Background: Virtual reality surgery simulation training improves resident performance as measured by the simulator itself and wet-lab performance. This study aims to determine whether virtual surgery simulator training improves actual resident cataract surgery performance.
Methods: The first 50 phacoemulsification cases of 20 residents, at a single residency program (Henry Ford Hospital), were retrospectively compared as two groups: before (2007-8) and after (2009-10) introduction of the Eyesi virtual surgery simulator to the surgical training program. Primary outcomes were the incidence of posterior capsule tears and operation duration. All residents received traditional didactic and wet-lab training. Instructor surgeons were surveyed for their impression of the simulator's contribution to resident surgical training.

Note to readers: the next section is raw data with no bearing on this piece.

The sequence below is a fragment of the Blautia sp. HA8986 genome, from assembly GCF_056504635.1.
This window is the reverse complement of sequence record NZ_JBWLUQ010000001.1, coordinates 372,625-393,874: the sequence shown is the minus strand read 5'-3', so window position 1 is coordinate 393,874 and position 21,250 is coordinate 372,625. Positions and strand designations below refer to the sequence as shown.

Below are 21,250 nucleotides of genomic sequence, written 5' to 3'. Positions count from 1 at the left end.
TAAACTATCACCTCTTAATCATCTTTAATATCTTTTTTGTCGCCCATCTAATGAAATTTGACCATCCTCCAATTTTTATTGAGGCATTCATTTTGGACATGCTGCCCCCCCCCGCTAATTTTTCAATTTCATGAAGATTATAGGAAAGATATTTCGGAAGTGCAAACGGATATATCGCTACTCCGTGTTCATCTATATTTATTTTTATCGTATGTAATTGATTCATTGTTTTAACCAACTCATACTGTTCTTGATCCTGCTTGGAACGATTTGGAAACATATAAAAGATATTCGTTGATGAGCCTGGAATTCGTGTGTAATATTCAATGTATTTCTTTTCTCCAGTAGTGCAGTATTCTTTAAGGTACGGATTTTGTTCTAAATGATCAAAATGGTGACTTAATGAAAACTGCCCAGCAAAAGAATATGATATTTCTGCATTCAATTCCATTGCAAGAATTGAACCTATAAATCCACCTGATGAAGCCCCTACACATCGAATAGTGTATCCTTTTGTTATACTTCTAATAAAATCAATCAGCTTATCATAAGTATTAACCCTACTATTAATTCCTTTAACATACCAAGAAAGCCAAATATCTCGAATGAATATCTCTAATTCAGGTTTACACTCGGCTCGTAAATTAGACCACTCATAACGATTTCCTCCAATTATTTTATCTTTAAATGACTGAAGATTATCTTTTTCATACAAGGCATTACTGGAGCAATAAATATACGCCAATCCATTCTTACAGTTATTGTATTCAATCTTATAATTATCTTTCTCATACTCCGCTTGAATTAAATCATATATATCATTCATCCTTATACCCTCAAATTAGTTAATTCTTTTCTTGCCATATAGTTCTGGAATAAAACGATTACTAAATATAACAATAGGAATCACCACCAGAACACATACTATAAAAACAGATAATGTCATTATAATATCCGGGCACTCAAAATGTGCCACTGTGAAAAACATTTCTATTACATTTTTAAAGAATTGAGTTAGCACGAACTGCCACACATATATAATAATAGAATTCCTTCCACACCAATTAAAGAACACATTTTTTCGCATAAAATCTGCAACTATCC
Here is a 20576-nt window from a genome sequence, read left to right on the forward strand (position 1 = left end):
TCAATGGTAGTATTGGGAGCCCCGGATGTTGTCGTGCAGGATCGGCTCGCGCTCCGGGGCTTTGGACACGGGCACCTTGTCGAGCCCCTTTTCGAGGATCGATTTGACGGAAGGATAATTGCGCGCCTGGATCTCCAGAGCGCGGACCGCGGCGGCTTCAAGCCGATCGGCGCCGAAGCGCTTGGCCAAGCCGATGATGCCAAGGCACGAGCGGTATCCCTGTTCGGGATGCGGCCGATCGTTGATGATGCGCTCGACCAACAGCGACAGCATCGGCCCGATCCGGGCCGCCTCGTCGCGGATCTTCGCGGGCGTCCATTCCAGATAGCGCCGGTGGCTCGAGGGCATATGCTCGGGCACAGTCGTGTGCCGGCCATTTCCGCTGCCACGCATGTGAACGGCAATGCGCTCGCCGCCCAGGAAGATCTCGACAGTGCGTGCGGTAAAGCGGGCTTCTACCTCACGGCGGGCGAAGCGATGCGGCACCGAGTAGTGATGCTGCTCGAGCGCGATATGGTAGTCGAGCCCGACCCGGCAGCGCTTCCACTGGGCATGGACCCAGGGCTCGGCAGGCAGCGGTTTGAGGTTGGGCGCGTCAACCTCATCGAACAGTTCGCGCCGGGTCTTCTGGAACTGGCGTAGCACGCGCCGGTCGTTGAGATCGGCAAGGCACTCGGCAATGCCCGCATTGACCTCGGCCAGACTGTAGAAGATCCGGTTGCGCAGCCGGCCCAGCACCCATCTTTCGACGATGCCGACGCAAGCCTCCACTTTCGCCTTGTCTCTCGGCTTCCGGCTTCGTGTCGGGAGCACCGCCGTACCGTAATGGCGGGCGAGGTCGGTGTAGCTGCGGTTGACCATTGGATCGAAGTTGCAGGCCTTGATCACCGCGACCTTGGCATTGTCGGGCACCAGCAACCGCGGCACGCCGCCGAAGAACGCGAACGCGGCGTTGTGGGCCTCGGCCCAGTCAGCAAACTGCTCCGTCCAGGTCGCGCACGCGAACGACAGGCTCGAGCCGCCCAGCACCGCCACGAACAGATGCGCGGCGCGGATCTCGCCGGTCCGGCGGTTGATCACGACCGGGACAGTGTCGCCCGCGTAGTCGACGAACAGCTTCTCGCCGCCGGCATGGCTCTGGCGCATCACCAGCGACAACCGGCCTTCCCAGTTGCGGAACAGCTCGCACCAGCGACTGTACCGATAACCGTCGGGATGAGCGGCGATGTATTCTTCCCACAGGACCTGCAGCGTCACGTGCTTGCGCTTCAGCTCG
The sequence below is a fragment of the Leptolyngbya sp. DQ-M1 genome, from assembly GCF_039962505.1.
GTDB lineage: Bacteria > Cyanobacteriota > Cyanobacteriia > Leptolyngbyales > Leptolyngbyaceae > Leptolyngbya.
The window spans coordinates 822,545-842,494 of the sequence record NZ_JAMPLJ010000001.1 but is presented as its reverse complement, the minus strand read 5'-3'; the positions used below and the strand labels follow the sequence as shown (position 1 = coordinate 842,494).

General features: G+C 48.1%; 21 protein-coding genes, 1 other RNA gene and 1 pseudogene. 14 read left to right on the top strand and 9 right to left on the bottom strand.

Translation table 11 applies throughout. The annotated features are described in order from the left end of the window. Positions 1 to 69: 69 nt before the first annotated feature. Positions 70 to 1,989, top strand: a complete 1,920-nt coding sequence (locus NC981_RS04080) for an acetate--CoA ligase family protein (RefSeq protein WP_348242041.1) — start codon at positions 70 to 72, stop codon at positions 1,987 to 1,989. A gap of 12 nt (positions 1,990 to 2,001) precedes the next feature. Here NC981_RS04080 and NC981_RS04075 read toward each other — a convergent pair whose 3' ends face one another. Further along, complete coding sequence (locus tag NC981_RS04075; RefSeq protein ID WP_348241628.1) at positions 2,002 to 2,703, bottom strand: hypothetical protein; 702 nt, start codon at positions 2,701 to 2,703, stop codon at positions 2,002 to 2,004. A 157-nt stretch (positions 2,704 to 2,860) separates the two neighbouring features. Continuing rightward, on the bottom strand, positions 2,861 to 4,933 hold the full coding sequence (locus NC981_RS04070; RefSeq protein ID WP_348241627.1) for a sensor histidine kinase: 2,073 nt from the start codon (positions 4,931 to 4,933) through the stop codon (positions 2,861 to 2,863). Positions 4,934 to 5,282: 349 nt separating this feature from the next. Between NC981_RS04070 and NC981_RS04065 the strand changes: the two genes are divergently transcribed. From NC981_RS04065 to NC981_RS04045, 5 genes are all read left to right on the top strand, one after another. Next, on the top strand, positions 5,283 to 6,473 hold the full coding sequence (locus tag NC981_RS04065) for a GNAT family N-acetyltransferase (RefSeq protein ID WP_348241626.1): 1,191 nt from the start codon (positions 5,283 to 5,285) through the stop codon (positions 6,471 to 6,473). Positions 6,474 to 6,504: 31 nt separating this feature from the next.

Results: The nonsimulator and simulator groups each comprised 500 cases with 40 and 35 posterior capsule tears respectively. Capsular tear rates for the nonsimulator and simulator groups were 8.8 % and 10 % respectively for the first 25 cases, and 7.2 % and 3.6 % (P = 0.11) respectively for cases 26 through 50 . The percentage of long cases (defined as >40 min) for cases 10 through 50 was 42.3 % and 32.4 % (P = 0.005) for the nonsimulator and simulator groups respectively.
Conclusions: Virtual reality surgical simulator training mildly shortens the learning curve for the first 50 phacoemulsification cases. The less adept residents appear to benefit most.